Messianic Judaism (part 1): What the Messianic Bible Teaches | God TV

Messianic Judaism (part 1): What the Messianic Bible Teaches

Messianic Judaism relies on three core teachings from the traditional Bible. (part 1 of 5)

Messianic Judaism (part 1): What the Messianic Bible Teaches
Messianic Judaism (part 1): What the Messianic Bible Teaches

Messianic Judaism is a sect of Judaism. But unlike the Orthodox Jew, they accept that Jesus (Yeshua) is the Jewish Messiah. They believe in the Messianic Bible (the Hebrew Bible and the New Testament) as G-d’s inspired word. But like the Orthodox Jew, they still hold to most Jewish laws and customs.

Messianic Bible: The Old Testament

The Messianic Bible (Tanakh) includes much of the Old Testament. There are a few differences in structure than what we see in today’s Christian Bible.  The Tanakh consists of 24 books, not the 39 we see in our table of contents. However, all 39 are found within the 24, because many of them are combined. For instance, 1 and 2 Chronicles are considered one book in the Messianic Bible Old Testament. The section the Christian Bible calls the Minor Prophets consists of 12 books. In the Tanakh, they are considered one book. However, the most important part of the Messianic Jew belief lies in the Torah.

Messianic Bible: The Torah

This portion of the Old Testament holds the most information about Jewish traditions as well as the laws set out by G-d through Moses. The Torah is the first five books of the Messianic Bible: Genesis, Exodus, Leviticus, Numbers, and Deuteronomy. In addition to the Torah, these five books have many other designations: The Law, The Pentateuch, and The Five Books of Moses.

    • Genesis – The first book contains the account of Creation, the fall of man, the Abrahamic Covenant, the establishment of the 12 tribes of the Israeli nation through Jacob.
    • Exodus – The second book begins with the birth of Moses and the Israelites are in captivity. The first half of the book takes us through the exile, the desert traveling, and the delivering of the Ten Commandments. The second has G-d delivering instructions to building a tabernacle and it’s being built. The Tabernacle is used for housing the presence of G-d as they travel, as well as a place to offer sacrifices.
    • Leviticus – This is the book that contains Jewish Laws, reminders of traditions, and the establishment of the sacrificial system. Most Jews and Messianic Jews honor these laws. Although as we will get into the second part of this series, many laws and traditions are not followed today.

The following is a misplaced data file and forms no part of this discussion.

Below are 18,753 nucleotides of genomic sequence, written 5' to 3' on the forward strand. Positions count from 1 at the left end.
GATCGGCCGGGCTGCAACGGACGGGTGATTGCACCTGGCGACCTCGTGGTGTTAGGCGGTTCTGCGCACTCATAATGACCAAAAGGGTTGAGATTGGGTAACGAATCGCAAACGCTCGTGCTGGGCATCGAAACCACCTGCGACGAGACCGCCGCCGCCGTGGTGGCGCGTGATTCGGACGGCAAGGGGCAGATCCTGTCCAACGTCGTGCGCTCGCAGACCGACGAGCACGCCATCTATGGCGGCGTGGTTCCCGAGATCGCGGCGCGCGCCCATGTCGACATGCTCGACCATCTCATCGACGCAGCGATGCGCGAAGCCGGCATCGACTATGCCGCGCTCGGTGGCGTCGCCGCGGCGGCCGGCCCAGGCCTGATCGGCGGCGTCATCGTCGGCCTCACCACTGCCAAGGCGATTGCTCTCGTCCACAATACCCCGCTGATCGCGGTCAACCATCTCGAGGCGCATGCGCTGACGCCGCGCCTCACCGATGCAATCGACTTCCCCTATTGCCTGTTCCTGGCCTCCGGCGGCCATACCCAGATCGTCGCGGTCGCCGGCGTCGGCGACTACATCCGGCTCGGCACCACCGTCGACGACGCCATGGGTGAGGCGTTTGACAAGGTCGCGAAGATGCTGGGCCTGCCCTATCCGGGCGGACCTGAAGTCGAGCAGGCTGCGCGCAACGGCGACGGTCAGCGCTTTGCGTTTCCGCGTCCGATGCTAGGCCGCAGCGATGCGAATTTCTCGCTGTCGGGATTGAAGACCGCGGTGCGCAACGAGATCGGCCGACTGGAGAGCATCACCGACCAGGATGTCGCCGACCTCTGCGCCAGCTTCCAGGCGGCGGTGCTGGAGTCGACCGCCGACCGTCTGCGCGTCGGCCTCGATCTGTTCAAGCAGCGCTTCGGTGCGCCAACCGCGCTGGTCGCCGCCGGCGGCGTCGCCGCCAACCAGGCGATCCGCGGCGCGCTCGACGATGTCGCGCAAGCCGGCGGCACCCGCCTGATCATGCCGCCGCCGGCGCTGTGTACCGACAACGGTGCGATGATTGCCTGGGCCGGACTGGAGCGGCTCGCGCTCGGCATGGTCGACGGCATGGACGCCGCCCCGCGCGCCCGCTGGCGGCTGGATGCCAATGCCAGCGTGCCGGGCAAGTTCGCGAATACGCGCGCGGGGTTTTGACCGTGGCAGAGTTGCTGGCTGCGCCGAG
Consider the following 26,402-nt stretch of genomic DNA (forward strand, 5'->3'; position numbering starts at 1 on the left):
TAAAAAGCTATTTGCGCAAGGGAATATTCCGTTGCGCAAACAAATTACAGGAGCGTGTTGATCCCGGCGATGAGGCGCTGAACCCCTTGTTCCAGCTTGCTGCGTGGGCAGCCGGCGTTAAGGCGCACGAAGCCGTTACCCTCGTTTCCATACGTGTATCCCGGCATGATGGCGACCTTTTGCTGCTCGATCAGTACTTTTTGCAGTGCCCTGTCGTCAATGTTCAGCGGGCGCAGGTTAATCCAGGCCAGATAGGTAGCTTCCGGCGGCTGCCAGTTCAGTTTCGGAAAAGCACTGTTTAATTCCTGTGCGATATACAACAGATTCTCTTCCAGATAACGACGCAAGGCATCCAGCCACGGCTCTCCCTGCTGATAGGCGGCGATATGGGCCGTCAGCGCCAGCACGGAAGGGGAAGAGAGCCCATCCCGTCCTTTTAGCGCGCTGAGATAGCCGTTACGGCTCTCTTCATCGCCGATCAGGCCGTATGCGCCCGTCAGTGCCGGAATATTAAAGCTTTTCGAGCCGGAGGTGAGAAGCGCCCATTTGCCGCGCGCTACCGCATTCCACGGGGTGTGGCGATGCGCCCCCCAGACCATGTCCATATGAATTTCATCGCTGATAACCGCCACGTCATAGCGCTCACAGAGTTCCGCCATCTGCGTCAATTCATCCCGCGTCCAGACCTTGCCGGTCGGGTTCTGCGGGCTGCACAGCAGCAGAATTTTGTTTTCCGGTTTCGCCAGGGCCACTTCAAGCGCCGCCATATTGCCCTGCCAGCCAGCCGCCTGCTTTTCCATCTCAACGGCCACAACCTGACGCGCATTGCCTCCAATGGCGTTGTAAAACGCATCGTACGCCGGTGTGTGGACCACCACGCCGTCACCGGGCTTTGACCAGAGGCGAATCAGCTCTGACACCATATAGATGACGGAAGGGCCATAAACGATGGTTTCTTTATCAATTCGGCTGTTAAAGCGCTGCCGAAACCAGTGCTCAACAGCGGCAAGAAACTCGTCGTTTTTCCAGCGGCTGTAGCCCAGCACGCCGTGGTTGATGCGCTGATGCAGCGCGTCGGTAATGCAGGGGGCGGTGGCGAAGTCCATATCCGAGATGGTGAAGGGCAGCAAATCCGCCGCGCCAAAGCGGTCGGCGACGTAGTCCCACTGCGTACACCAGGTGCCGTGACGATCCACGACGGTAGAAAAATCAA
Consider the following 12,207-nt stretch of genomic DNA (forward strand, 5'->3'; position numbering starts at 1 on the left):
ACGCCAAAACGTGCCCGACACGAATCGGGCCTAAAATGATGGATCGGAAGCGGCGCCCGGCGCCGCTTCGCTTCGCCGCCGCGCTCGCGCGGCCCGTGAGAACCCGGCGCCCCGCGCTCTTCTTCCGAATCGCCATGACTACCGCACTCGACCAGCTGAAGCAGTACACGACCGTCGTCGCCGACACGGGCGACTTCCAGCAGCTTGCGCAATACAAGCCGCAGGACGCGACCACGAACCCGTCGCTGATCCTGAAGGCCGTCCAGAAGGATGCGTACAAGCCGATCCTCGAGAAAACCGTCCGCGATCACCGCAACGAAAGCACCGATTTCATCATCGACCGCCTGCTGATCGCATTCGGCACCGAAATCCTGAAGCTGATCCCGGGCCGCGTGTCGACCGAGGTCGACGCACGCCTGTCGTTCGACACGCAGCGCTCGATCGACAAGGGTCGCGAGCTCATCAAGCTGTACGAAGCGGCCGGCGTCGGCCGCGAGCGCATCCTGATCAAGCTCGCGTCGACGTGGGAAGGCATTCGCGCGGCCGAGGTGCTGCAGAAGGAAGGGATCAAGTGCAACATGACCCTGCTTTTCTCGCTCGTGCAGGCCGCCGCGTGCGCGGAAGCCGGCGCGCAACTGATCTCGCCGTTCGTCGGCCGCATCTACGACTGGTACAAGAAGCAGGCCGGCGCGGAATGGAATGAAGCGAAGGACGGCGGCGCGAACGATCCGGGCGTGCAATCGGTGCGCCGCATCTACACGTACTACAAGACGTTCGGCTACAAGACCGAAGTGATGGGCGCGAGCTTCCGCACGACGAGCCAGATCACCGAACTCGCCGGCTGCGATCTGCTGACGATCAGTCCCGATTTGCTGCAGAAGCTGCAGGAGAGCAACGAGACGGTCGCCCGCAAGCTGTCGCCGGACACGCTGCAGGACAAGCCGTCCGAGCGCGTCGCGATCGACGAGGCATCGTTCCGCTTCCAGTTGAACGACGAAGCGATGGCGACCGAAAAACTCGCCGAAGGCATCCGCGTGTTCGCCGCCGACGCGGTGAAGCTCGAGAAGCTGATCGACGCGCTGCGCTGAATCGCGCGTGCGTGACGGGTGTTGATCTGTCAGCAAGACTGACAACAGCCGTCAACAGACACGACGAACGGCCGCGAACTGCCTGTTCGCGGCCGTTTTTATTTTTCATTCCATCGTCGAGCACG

• Numbers – These next two books give additional laws, but also contain a very detailed census of the twelve tribes. These are the books that many Bible readers dread getting through. But as you read, you can see how detailed everything is — giving you a sense of a G-d inspired structure of order.
    • Deuteronomy – After most of the generation that failed to enter the Promised Land the first time passed away; a new generation is given a chance at believing that G-d will provide. Deuteronomy is pretty much a sermon Moses delivers to this next generation, accounting the stories of what they experienced since leaving Egypt. It ends with the designation of Joshua as Moses’ successor.

Messianic Bible: The New Testament

As you would expect, Orthodox Jews do not accept the New Testament as inspired words of G-d. They are still looking for their Messiah. To them, Jesus was a great prophet, but that is it,  he fails to live up to what their expectation of the Messiah should be.

However, those who follow Messianic Judaism accept that Yeshua (Jesus) is the Jewish Messiah and all the prophecies spelled out in the Tanakh, Yeshua fulfilled. Much like when Yeshua stood before the synagogue and read Isaiah 61, he then proclaimed that prophecy was fulfilled through Him. Another example is what many Orthodox Jews consider forbidden, Isaiah 53. This is one chapter that lays out Yeshua’s suffering and death on the cross – the very chapter that Messianic Jews find their belief that Yeshua is the Messiah.

The Messianic Bible is pretty much the same as the Holy Bible you grew up reading or listening to at church, or reading on your own at home. It is the inspired Word of G-d. It is through this book of history and prophecy that Jews, Gentiles, and the entire world gain an understanding of who Yeshua, Jesus, really is.

G-d’s Desire for Man

G-d has always had a desire to be with man. He created the Garden of Eden to be with him. Once we screwed that up, he found another way; the tabernacle. The presence of G-d rested within the Holy of Holies and He once again dwelt with man. But since sin kept us at a distance, a means of atonement had to be established; the sacrificial system. But unfortunately, that was temporary; a perfect sacrifice must be made.

Enter Yeshua. A man, who was fully G-d, came into the world; born of a virgin. He lived on earth for roughly 35 years. He lived in every way human; the only exception was that he was without sin. He faced temptations, yes, but remained sinless. He began His ministry at 32, and for three and a half years He gained followers and taught, healed, and loved people, just as G-d had intended. The perfect sacrifice came in the form of Yeshua. His perfect, sinless blood tore down the wall that separated G-d from man. Now He could reside with us again.

There are many similarities between Christianity and Messianic Judaism. The Messianic Bible may be the same, but there are some tenants of religion that hold fast to the Orthodox Jewish traditions. We will explore that in lesson two of this series.

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